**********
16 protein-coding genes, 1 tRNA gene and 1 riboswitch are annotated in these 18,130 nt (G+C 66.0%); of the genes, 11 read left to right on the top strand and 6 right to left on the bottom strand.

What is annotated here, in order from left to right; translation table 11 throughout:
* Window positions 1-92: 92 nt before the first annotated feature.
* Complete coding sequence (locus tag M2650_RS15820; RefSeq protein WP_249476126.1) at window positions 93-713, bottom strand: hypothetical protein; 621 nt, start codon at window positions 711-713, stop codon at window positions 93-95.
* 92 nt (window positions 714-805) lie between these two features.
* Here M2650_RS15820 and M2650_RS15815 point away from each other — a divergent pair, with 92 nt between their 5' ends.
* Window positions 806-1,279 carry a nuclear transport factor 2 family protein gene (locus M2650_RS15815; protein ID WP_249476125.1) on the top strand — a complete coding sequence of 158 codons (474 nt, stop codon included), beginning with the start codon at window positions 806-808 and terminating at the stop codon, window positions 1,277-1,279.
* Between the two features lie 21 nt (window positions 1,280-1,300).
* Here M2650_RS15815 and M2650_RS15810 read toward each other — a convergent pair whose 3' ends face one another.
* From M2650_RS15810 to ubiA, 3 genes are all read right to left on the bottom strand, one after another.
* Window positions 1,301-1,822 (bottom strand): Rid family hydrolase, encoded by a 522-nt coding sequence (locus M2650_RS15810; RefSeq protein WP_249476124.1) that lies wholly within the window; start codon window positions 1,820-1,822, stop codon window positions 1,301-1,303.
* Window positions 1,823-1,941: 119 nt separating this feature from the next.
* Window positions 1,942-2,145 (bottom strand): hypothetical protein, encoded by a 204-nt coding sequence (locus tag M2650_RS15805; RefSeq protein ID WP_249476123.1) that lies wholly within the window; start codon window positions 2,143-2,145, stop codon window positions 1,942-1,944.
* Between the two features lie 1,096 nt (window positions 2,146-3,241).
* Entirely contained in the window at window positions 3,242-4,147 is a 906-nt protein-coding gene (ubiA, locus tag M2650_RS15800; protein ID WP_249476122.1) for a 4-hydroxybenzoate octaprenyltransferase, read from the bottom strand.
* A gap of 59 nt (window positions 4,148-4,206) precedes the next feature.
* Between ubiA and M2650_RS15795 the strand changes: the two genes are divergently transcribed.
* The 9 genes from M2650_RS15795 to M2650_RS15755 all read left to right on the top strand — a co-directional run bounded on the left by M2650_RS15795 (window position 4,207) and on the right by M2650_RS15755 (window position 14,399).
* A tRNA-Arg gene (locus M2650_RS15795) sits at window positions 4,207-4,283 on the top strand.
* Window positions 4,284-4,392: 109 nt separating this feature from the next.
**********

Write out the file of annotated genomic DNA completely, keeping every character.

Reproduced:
16 protein-coding genes, 1 tRNA gene and 1 riboswitch are annotated in these 18,130 nt (G+C 66.0%); of the genes, 11 read left to right on the top strand and 6 right to left on the bottom strand.

What is annotated here, in order from left to right; translation table 11 throughout:
* Window positions 1-92: 92 nt before the first annotated feature.
* Complete coding sequence (locus tag M2650_RS15820; RefSeq protein WP_249476126.1) at window positions 93-713, bottom strand: hypothetical protein; 621 nt, start codon at window positions 711-713, stop codon at window positions 93-95.
* 92 nt (window positions 714-805) lie between these two features.
* Here M2650_RS15820 and M2650_RS15815 point away from each other — a divergent pair, with 92 nt between their 5' ends.
* Window positions 806-1,279 carry a nuclear transport factor 2 family protein gene (locus M2650_RS15815; protein ID WP_249476125.1) on the top strand — a complete coding sequence of 158 codons (474 nt, stop codon included), beginning with the start codon at window positions 806-808 and terminating at the stop codon, window positions 1,277-1,279.
* Between the two features lie 21 nt (window positions 1,280-1,300).
* Here M2650_RS15815 and M2650_RS15810 read toward each other — a convergent pair whose 3' ends face one another.
* From M2650_RS15810 to ubiA, 3 genes are all read right to left on the bottom strand, one after another.
* Window positions 1,301-1,822 (bottom strand): Rid family hydrolase, encoded by a 522-nt coding sequence (locus M2650_RS15810; RefSeq protein WP_249476124.1) that lies wholly within the window; start codon window positions 1,820-1,822, stop codon window positions 1,301-1,303.
* Window positions 1,823-1,941: 119 nt separating this feature from the next.
* Window positions 1,942-2,145 (bottom strand): hypothetical protein, encoded by a 204-nt coding sequence (locus tag M2650_RS15805; RefSeq protein ID WP_249476123.1) that lies wholly within the window; start codon window positions 2,143-2,145, stop codon window positions 1,942-1,944.
* Between the two features lie 1,096 nt (window positions 2,146-3,241).
* Entirely contained in the window at window positions 3,242-4,147 is a 906-nt protein-coding gene (ubiA, locus tag M2650_RS15800; protein ID WP_249476122.1) for a 4-hydroxybenzoate octaprenyltransferase, read from the bottom strand.
* A gap of 59 nt (window positions 4,148-4,206) precedes the next feature.
* Between ubiA and M2650_RS15795 the strand changes: the two genes are divergently transcribed.
* The 9 genes from M2650_RS15795 to M2650_RS15755 all read left to right on the top strand — a co-directional run bounded on the left by M2650_RS15795 (window position 4,207) and on the right by M2650_RS15755 (window position 14,399).
* A tRNA-Arg gene (locus M2650_RS15795) sits at window positions 4,207-4,283 on the top strand.
* Window positions 4,284-4,392: 109 nt separating this feature from the next.